Courts agree that bankruptcy trustees control bankrupt corporations' privilege – just as corporations' successor management controls privilege protection. But does the same approach apply in an individual's bankruptcy setting?
In Whatley v. Meyer Wilson Co. (In re Chandar), Case No. 11-37360-B-7, Adv. No. 17-2057, 2017 Bankr. LEXIS 3903, at *3 (Bankr. E.D. Cal. Nov. 13, 2017), the court noted that (1) "[s]ome courts hold that an individual chapter 7 debtor's privileges transfer to the trustee and the trustee controls the privilege as a matter of law"; (2) "other courts hold that an individual chapter 7 debtor's privileges do not transfer to the trustee and therefore remain under the debtor's control"; and (3) "still other courts take a balancing approach," looking both at "potential harm to the individual chapter 7 debtor" and the "trustee's need for privileged information in the administration of the estate." The court ultimately found that neither the privilege nor the work product doctrine applied to the documents at issue, so "[f]ortunately, this court need not join the fray." Id.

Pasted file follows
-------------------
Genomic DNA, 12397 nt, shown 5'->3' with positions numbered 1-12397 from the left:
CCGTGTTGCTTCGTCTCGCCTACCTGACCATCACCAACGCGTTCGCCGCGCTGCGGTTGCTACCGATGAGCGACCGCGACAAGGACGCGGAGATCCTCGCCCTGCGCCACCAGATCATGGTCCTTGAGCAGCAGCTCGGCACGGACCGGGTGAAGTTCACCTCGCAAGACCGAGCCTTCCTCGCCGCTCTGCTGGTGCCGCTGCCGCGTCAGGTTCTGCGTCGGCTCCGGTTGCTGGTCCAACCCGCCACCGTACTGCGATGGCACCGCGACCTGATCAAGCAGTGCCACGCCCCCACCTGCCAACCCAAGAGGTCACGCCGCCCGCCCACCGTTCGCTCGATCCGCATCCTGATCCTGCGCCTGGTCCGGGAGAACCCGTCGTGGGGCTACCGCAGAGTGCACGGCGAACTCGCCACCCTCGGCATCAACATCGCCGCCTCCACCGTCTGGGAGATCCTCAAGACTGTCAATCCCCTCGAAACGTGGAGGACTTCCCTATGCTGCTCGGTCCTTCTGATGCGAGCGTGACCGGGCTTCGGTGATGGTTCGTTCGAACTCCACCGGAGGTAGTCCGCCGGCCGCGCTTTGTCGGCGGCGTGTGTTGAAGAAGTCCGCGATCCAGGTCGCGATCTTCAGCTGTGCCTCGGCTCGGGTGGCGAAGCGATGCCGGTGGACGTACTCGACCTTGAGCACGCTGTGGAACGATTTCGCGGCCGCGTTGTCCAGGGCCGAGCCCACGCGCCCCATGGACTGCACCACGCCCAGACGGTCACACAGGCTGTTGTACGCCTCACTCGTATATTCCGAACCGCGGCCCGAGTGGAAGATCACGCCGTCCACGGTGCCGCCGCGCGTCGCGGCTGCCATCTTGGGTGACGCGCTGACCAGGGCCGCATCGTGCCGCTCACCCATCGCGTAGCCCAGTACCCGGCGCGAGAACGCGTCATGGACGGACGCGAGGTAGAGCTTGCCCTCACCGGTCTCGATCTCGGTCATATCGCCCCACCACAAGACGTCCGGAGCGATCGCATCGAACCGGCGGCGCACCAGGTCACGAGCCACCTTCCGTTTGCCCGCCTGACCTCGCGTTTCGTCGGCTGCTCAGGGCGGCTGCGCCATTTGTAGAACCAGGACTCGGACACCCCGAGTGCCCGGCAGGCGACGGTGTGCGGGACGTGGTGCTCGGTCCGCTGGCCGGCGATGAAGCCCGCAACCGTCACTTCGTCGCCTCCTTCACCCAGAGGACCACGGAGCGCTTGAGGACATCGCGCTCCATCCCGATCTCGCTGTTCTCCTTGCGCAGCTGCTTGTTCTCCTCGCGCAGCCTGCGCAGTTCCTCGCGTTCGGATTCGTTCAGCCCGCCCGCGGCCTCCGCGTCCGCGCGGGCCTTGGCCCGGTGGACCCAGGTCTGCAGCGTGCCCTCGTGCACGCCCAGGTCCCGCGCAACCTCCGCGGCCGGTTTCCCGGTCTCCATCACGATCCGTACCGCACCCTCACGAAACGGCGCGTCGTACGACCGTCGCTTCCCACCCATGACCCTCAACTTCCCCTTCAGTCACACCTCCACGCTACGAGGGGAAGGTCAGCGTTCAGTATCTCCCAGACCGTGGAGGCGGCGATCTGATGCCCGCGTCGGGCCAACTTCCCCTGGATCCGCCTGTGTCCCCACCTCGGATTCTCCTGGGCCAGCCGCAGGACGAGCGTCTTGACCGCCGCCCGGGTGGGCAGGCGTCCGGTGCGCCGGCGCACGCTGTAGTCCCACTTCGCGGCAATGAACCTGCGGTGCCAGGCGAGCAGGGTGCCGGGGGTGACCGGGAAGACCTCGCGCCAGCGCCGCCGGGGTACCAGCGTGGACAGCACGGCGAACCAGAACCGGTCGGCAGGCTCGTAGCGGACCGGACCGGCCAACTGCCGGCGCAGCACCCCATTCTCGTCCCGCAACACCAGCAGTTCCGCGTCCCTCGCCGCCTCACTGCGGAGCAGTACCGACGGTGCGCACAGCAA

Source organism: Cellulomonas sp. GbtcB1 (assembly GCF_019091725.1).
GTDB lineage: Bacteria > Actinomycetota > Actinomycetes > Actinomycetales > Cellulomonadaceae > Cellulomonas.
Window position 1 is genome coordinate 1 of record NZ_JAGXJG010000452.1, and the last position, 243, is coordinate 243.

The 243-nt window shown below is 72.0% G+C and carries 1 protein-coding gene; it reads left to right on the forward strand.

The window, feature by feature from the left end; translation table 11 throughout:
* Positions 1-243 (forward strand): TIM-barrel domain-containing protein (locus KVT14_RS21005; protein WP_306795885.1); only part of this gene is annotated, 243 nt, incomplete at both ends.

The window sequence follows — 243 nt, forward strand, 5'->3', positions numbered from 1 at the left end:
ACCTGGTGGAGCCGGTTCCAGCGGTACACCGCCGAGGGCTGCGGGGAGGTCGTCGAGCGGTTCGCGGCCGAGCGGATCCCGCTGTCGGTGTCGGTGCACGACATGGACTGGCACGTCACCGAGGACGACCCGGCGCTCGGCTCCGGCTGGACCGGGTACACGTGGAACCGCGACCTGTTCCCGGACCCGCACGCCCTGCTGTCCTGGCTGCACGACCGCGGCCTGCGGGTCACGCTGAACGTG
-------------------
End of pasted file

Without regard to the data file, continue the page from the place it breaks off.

Such varied judicial approaches highlight the need for clients and lawyers to assess choice of laws in some privilege and work product settings.